- Hadn't caught those yet; thanks for pointing them out (several have been removed). I don't think it's fair to put an "example" of any dealer in the external links, unless that dealer is extremely notable (Sotheby's would be a highly notable example of an auction house). I'm not sure that there are any highly notable dealers, so the external link section should be restricted to information-only/educational sites. OhNoitsJamieTalk 20:04, 2 June 2006 (UTC)
I had added my site, www.antiqueshoppingguide.com to the external links. It was removed 3 times while Kovels guide to antiques (Talk about a real commercial website?) was allowed to remain on the site. Is wikipedia now a boxing ring between site owners who are just adding and deleting other sites? —Preceding unsigned comment added by 184.108.40.206 (talk) 20:48, 11 March 2008 (UTC)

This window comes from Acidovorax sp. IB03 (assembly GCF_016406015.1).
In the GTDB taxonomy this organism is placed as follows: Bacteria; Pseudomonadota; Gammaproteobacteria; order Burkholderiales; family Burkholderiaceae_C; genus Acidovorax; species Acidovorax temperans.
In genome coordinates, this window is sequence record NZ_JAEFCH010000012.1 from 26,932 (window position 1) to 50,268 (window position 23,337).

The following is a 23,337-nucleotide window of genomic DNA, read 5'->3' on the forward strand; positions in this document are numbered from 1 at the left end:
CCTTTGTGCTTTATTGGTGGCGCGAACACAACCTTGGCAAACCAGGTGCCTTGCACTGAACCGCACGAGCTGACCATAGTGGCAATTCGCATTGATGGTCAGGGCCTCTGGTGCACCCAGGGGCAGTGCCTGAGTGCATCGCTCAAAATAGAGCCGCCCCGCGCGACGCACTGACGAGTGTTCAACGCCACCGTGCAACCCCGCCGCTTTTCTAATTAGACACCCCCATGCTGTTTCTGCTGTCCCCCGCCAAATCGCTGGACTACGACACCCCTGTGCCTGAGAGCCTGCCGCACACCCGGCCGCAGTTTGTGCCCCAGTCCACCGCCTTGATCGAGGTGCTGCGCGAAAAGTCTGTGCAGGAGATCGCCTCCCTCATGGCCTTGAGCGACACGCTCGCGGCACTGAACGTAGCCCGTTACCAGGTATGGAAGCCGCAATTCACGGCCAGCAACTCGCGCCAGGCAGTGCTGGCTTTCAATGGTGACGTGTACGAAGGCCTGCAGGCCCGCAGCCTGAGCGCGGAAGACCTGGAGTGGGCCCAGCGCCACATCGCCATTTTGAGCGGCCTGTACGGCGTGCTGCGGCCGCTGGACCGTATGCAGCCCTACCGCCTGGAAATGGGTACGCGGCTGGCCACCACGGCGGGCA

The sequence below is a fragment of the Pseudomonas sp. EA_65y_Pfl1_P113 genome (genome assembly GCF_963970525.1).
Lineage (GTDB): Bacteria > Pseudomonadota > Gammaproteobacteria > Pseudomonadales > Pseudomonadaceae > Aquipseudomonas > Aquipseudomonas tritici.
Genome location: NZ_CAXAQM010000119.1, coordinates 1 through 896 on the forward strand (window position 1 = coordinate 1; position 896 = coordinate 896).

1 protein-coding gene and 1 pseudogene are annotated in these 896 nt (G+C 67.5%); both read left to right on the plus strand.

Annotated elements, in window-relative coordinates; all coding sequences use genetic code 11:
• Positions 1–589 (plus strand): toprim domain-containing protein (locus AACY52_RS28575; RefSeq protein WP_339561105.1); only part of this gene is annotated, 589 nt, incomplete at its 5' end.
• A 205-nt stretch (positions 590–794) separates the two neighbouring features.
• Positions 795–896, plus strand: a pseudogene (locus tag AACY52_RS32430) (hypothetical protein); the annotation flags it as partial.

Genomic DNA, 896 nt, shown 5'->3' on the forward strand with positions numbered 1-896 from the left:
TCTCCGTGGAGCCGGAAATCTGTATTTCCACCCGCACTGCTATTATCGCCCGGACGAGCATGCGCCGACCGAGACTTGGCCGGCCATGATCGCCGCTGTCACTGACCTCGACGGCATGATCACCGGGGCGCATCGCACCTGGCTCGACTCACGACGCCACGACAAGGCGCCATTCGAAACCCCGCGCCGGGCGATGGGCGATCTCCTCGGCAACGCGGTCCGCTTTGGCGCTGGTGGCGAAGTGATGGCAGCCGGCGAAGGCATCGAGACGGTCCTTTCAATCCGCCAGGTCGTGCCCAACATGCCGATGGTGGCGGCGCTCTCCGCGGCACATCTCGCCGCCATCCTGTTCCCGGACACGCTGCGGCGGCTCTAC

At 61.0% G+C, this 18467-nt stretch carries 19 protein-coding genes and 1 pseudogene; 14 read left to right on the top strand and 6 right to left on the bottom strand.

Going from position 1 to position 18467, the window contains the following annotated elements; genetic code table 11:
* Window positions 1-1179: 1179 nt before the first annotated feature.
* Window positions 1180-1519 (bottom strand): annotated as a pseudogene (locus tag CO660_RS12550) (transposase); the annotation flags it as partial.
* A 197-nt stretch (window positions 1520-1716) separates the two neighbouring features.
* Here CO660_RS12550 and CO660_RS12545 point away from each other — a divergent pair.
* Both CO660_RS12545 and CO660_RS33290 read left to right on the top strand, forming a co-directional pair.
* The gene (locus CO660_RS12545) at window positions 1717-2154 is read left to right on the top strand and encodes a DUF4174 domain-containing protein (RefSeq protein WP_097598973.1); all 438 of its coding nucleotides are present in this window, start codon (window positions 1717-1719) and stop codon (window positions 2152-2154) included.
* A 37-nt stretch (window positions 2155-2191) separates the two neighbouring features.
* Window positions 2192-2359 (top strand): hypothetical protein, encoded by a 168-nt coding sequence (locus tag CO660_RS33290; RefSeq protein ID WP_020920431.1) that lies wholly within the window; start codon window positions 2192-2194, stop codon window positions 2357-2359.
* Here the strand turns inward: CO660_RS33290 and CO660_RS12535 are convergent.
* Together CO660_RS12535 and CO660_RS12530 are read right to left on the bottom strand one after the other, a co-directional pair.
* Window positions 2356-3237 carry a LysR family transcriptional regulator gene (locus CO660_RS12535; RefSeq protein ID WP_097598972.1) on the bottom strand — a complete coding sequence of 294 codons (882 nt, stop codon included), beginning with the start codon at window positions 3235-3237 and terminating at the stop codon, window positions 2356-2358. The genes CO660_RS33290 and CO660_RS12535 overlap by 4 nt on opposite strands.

Vejector Juice Machine
I have this old juicer that my Great Aunt had before her passing I would hate to toss it in the trash it is worth something. Could anyone direct me to the right person or web site. The name of this juicer is Vejector Juice machine #724 —Preceding unsigned comment added by 220.127.116.11 (talk) 21:02, 2 February 2010 (UTC)
Unsourced quotes removed
I've removed some unsourced quotations. The quotes have been tagged since 2009. All direct quotes must have citations, if those weren't really direct quotes ... well too bad. Feel free to re-add the info with reliable sources. Vsmith (talk) 17:19, 4 December 2011 (UTC)